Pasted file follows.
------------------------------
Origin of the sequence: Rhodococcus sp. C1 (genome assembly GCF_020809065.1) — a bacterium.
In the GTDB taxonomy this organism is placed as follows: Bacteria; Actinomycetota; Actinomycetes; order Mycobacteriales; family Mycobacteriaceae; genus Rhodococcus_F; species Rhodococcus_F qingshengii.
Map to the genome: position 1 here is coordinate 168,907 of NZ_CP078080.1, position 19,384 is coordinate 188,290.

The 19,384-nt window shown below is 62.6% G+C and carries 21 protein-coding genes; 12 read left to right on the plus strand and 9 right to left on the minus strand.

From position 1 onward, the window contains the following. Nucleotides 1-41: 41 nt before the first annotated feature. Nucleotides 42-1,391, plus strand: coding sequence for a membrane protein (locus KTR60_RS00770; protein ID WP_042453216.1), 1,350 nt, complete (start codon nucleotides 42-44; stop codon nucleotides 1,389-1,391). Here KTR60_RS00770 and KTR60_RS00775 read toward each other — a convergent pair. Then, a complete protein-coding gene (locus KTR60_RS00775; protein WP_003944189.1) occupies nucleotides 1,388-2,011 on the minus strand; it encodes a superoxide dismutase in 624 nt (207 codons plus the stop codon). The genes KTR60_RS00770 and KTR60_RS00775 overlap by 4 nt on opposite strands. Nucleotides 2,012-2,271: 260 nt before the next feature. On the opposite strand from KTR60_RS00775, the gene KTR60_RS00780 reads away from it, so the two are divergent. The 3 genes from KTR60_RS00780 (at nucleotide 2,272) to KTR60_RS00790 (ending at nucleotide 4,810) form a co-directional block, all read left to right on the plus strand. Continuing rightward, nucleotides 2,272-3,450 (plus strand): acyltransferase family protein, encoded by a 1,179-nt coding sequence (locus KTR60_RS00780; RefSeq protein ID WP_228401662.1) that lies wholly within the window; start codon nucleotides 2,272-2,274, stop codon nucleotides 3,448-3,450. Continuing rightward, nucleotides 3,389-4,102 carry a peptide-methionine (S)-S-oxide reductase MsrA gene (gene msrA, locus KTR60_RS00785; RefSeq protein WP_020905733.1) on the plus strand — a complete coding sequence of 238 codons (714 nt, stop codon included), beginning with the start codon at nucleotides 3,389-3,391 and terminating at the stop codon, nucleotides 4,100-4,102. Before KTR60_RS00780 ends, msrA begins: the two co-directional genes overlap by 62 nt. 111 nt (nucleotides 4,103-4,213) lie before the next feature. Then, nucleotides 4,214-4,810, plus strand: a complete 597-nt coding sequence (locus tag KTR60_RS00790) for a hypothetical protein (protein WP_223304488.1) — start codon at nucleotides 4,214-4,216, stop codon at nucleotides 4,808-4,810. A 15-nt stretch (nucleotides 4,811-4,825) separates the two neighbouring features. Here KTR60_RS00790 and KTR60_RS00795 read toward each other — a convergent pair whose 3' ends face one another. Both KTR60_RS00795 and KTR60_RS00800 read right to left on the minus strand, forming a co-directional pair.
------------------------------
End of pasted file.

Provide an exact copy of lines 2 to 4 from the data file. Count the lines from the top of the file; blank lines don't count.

In the GTDB taxonomy this organism is placed as follows: Bacteria; Actinomycetota; Actinomycetes; order Mycobacteriales; family Mycobacteriaceae; genus Rhodococcus_F; species Rhodococcus_F qingshengii.
Map to the genome: position 1 here is coordinate 168,907 of NZ_CP078080.1, position 19,384 is coordinate 188,290.

The 19,384-nt window shown below is 62.6% G+C and carries 21 protein-coding genes; 12 read left to right on the plus strand and 9 right to left on the minus strand.